Distributing content (that also targets some of your keywords) on sites that are obviously winning it on search will benefit you in so many ways:
- The content will have better chances of competing in the top of the search results, and it can constantly get traffic, which means that it’s capable of sending you more qualified traffic as well.
- It can help strengthen your brand presence, as it can continuously get impressions.
- The link obtained through the contributed content will surely pass ranking power back to your site (because of the authority of the site and the topical relevance of the content).
For example, this post that I did on SEOmoz last year is still sending me traffic, good leads and potential clients to my business up to now.
You can also utilize popular document sharing sites in building external pages which can easily rank on search results, such as Slideshare, Youtube, Scribd, Pinterest, and many more. As these user-generated content sites have strong search share and domain authority, which you can use in targeting your other long-tail keywords.
Partnerships and Associations
I don’t really agree that much with other SEOs or link builders who advise that you need one link from hundreds or thousands of unique domains to really compete in search.
Yes, it’s true that you need a diversified link profile (but you also need to keep in mind that it should be natural).
I’d prefer having multiple links from a single, but trusted domain, than manually reaching out to thousands of sites just to do a guest post.
Because having many links coming from an authority and relevant site proves a deeper relationship between the two websites. If you’re getting lots of links from an authority site, then it implies that you’re also an authority, right? And that’s definitely a strong signal that search engines can use to help them determine how important your site is.
Leveraging partnerships is a very strong link building tactic, especially when you’re associated with brands/publications that have high traffic (audience that you’re also targeting). It can grow your own readership/user-base as well as help you improve your site’s search visibility.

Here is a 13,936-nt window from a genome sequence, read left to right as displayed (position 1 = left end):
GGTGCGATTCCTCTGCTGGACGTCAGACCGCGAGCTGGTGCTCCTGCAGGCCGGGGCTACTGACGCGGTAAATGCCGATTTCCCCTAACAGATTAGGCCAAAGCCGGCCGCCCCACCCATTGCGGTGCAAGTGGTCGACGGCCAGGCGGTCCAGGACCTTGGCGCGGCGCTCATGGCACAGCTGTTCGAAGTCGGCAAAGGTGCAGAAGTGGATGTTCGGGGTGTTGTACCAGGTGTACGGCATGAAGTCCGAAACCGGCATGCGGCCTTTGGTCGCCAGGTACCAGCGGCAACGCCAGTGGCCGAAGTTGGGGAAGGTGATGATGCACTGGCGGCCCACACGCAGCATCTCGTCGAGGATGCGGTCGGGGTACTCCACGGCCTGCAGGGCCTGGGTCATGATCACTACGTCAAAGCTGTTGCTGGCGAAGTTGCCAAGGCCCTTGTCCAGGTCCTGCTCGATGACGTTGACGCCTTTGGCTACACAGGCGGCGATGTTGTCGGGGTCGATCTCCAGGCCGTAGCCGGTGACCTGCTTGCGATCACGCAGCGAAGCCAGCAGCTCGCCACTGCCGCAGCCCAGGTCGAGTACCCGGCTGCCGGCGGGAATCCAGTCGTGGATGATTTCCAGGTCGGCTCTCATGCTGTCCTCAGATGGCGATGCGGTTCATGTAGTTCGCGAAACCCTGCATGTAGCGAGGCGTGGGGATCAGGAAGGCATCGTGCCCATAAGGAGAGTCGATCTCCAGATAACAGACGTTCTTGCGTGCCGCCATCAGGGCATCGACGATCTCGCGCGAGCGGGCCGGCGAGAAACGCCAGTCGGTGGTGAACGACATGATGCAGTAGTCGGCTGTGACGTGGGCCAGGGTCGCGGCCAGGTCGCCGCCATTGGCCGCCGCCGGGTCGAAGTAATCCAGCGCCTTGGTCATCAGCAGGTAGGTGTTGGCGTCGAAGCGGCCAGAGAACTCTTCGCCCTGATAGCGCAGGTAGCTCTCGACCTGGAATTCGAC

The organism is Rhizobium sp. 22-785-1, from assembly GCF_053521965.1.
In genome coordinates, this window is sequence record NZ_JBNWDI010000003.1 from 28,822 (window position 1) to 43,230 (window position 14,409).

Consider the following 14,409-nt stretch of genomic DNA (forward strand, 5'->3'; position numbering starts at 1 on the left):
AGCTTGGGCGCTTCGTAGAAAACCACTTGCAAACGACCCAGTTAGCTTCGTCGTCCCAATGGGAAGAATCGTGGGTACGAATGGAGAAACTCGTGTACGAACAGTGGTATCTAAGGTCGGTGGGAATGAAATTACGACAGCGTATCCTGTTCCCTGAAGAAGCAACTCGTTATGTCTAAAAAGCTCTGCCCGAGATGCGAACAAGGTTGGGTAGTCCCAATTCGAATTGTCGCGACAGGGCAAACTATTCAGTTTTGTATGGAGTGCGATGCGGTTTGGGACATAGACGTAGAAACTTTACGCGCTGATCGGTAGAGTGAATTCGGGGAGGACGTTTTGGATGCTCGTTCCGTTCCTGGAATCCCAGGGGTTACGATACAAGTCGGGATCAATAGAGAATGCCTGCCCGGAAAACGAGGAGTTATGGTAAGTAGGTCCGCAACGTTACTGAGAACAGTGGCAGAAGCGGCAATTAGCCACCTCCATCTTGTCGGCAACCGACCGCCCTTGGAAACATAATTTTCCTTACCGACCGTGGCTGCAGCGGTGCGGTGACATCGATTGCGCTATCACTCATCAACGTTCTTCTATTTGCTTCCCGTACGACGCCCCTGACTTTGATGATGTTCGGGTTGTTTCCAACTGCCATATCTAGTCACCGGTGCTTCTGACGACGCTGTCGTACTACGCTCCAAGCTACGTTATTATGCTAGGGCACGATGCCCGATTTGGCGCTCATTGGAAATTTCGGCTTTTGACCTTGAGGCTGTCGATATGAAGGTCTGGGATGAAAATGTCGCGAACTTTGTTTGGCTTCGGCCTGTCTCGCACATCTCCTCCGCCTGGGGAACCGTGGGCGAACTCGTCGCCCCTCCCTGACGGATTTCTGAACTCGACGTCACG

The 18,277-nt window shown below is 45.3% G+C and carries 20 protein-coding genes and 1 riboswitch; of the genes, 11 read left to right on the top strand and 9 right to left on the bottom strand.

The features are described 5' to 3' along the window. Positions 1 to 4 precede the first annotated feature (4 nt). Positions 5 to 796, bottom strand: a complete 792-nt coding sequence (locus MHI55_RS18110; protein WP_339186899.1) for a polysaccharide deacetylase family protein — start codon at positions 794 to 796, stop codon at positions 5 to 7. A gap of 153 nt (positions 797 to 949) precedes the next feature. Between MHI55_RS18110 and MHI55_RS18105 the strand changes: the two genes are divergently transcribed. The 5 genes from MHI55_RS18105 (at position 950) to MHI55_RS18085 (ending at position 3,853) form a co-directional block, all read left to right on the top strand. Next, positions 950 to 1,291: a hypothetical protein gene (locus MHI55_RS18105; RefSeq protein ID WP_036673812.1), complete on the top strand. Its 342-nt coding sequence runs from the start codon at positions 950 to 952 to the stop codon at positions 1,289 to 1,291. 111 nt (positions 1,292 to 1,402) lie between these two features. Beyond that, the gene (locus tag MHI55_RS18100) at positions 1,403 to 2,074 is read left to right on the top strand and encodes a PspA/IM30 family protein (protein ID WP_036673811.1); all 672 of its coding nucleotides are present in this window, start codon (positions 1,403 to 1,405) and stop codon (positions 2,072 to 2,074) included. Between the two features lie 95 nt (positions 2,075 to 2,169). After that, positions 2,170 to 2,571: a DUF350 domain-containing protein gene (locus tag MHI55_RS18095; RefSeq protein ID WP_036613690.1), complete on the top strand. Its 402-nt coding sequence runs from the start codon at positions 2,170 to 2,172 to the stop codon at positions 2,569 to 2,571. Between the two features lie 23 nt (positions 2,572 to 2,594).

There are so many ways to maximize your existing partnerships, such as:
Becoming a columnist for them – contributing content to your partners’ websites on a regular basis will make your brand more visible to their audience. Just look at what Distilled does on SEOmoz’s blog. They are there. Every week!
Cross-promotion of content – have a section in your site as well as in your partners’ websites that can promote each site’s new content. Gizmodo has been doing this for a while, and it’s sending good amount of visitors to its partners for sure.
Blogroll links – yes, they still work, in referring lots of traffic. It’s also good for branding, particularly in letting your audience know who you are associating with. Always remember that trust is a big thing in online marketing (it makes you more linkable).
Get content from other influencers
Inviting guest bloggers (authority bloggers) to write for your blog is probably the easiest way to bait links. Because they are already experts in the field who have readers who’ll share the content or link to it. And most seasoned bloggers link back to their own piece (which can be their guest blogs too) when they need references.
Another way to get great content from industry influencers is through interviews. But the thing is, most interviews don’t get lots of link love because they tend to be unremarkable. Ask really tough and interesting questions so that they’d be more enticed to link (or some of their followers) to it in the future.
Using Images to build links
Images will always be link and shareworthy because basically the web needs it, whether it’s an infographic, meme, photograph, cinemagraph, typography, GIF and the list goes on.
I have an extensive guide that can walk you through this strategy and you can check it out here – Ultimate guide to link building with images.
Getting reviews of your products is one of the most powerful links you can get over the web, because links from reviews can send you potential customers who’re almost ready to buy.
Another great thing about having your products reviewed by bloggers is that it helps maintain a positive branded search results for your brand/product.
Peter Attia recently wrote a post on how to get blogger reviews (with awesome samples of his own outreach), which you might also want to check.